Kung Fu Panda 2 (Kinect)

Game review by
Christopher Healy, Common Sense Media
Kung Fu Panda 2 (Kinect) Game Poster Image
Fun physical gaming, but lots of fighting.

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Kids say

age 6+
Based on 1 review

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A lot or a little?

The parents' guide to what's in this game.

Positive Messages

While this is essentially a fighting game, there are positive messages about the importance of training and practice. As in the movies, Kung Fu is treated as an art and a skill to be used for good, not just as a method of fighting.

Positive Role Models & Representations

Po may be a fighter, but he’s a lovable one. In the game, he comes off as enthusiastic and eager to be helpful. He’s also full of positive energy and is a very encouraging trainer when teaching you how to perform the moves in the game.

Ease of Play

The in-game training sessions do a good job of teaching you the moves and gestures you need to perform in order to play. Most are relatively clean, simple movements that kids should be able to follow. There are also plenty of on-screen cues, telling what kind of move to use at different points, which can be very helpful.

Violence & Scariness

As Po, you will engage in martial arts fights with a number of cartoony animal enemies (wolves, lizards, dragons, etc.). The game uses the Kinect full-body motion sensor, so you will be punching, kicking, and jumping in order to play. Defeated enemies grunt and moan, and eventually fall down and vanish from the screen. When Po gets hit, he flashes red for a second. Occasionally, you will see a punch or kick land in slow motion.


The game is a tie-in to the hit movie, Kung Fu Panda 2.

What parents need to know

Parents need to know that Kung Fu Panda 2 (Kinect) has a lot of martial arts fighting, all of which is performed by the player throwing actual punches and kicks. It is a game based on the movie of the same name. While definitely physical in nature, none of the violence is graphic, but there is a lot of it. Make sure that kids have a clear, safe area to play in, as it would be all too easy for a player to accidentally hit a nearby friend or younger sibling who is watching him play.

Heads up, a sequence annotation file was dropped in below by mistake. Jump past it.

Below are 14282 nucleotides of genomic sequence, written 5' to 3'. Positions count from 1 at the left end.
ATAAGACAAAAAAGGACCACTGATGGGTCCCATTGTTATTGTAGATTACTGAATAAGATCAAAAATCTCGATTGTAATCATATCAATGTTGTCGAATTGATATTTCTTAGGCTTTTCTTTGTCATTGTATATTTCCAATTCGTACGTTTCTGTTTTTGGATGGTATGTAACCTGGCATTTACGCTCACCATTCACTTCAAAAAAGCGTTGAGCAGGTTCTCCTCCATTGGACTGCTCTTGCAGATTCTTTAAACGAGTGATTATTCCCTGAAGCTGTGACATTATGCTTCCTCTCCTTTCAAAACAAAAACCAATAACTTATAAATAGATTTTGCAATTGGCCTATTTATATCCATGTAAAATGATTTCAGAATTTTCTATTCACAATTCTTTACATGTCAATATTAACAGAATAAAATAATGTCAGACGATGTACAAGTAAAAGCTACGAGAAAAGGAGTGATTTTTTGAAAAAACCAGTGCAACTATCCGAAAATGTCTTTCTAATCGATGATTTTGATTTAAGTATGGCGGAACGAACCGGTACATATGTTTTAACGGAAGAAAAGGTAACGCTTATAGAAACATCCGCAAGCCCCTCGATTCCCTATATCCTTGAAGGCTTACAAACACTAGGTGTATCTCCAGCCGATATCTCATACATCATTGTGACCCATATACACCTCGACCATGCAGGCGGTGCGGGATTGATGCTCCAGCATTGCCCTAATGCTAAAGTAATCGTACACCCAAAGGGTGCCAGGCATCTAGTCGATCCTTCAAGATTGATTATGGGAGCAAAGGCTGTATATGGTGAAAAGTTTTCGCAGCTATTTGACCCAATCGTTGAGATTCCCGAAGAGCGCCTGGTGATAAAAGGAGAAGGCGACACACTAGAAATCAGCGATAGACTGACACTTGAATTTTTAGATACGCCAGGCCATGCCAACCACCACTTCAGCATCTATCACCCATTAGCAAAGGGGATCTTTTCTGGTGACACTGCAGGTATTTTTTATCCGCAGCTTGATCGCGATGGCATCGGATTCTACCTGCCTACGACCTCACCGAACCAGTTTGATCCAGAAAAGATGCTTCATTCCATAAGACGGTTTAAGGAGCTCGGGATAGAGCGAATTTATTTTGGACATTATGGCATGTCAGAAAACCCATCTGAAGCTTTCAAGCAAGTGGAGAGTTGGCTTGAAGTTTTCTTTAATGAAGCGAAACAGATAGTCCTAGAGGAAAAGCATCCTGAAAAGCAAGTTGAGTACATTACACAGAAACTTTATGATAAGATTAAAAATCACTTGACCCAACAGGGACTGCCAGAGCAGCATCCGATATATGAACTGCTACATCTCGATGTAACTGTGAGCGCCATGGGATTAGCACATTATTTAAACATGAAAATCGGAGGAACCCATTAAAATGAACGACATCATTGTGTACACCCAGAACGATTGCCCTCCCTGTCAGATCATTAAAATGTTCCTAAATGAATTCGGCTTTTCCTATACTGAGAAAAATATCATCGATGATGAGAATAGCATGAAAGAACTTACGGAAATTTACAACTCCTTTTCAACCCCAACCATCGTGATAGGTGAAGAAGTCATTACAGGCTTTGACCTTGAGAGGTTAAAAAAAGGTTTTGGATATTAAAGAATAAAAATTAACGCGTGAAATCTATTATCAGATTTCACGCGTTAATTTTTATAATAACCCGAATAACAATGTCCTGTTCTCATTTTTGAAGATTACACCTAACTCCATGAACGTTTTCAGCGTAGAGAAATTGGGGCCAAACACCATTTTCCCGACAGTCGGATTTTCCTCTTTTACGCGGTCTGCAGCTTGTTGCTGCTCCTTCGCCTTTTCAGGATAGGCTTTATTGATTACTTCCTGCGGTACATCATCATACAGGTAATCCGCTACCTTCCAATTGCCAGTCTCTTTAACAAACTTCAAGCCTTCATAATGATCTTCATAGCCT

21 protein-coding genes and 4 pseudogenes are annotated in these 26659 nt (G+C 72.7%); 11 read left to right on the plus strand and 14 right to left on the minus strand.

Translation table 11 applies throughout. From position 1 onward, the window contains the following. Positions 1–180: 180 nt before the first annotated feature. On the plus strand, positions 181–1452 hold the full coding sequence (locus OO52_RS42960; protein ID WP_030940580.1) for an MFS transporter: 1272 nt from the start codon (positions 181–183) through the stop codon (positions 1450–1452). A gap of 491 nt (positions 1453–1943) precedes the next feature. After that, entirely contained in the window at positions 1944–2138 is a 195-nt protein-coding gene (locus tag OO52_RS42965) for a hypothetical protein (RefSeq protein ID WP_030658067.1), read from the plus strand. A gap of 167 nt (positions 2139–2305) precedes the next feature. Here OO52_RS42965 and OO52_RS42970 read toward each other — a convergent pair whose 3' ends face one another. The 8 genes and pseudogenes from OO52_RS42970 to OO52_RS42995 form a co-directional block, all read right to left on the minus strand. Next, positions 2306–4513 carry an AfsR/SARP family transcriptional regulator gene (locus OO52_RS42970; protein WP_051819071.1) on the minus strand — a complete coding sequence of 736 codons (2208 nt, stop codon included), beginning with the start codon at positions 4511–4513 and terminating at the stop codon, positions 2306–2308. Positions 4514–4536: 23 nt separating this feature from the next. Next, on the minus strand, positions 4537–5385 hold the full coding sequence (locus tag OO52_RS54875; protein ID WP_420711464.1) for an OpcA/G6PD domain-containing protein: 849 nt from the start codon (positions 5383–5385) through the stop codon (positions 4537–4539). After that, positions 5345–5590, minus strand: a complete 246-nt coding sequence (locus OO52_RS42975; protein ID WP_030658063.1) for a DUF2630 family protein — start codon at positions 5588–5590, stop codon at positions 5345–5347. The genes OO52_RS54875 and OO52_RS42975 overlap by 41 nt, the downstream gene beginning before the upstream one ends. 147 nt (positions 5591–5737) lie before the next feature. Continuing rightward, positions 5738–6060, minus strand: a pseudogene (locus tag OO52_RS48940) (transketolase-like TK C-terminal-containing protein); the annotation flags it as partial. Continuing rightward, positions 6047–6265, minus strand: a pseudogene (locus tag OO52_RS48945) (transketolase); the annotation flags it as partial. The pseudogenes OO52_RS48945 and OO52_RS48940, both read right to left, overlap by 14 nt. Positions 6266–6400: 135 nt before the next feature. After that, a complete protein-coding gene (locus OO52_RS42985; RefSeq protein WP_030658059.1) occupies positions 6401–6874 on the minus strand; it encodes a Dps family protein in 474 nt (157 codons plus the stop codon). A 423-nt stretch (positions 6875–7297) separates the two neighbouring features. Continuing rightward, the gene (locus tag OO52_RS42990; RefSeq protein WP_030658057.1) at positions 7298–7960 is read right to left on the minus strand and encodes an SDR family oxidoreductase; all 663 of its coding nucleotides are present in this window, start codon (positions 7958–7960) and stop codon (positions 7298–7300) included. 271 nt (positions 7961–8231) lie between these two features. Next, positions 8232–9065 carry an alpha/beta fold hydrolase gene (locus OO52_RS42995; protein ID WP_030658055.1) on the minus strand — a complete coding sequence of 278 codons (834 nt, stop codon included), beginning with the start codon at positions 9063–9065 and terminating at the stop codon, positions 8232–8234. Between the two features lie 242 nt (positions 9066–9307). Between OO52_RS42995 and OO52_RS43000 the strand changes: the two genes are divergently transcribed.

User Reviews

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Teen, 14 years old Written byarman kalantari March 1, 2012

no this is sick and wrong.

you do believe that E means 6 and up.
and the movie is for 6 and up.
so this should not be E10 IT SHOULD BEE E

What's it about?

The game, KUNG FU PANDA 2 (KINECT), picks up where the movie sequel leaves off. After having brought peace to their village, Po and the Furious Five are called to action once again, as former henchmen of the movie’s vanquished villain show up and begin menacing the townsfolk. As Po, you will track down baddies and defeat them in martial arts combat, calling upon members of the Furious Five for the occasional assist. In addition to the fighting sequences, there are also rickshaw races and noodle-bowl-balancing challenges, both of which also use Kinect motion controls.

Is it any good?

Kung Fu Panda 2 (Kinect) is a game very well suited to the full-body motion controls of the Kinect system. There’s a great visceral thrill in swinging your arms and legs around to make Po perform cool kung fu moves. Granted, your motions aren’t nearly as complicated as the fancy, fluid maneuvers that the panda pulls off onscreen, but there’s still a lot of physical fun as you block, sweep, and jump. The cart racing and bowl balancing bits are very enjoyable as well, and will have you bobbing and weaving with glee. And being able to yell out the name of an ally and have them show up to help you is just plain cool. The story is a bit slow-moving, and the cinematic scenes can go on long enough to annoy impatient players, but the plot is secondary in a game like this. Overall, this is a very high-caliber movie tie-in.

Talk to your kids about ...

  • Families can talk about the fighting in the game. Does the cartooniness of the game decrease the impact of the violence? What about the fact that the characters are animals?

  • Does the physical aspect of the Kinect system increase the impact at all? Does it make kids feel aggressive while playing? Or can it actually be good exercise?

  • Does playing this game make you want to learn more about the martial arts?

Game details

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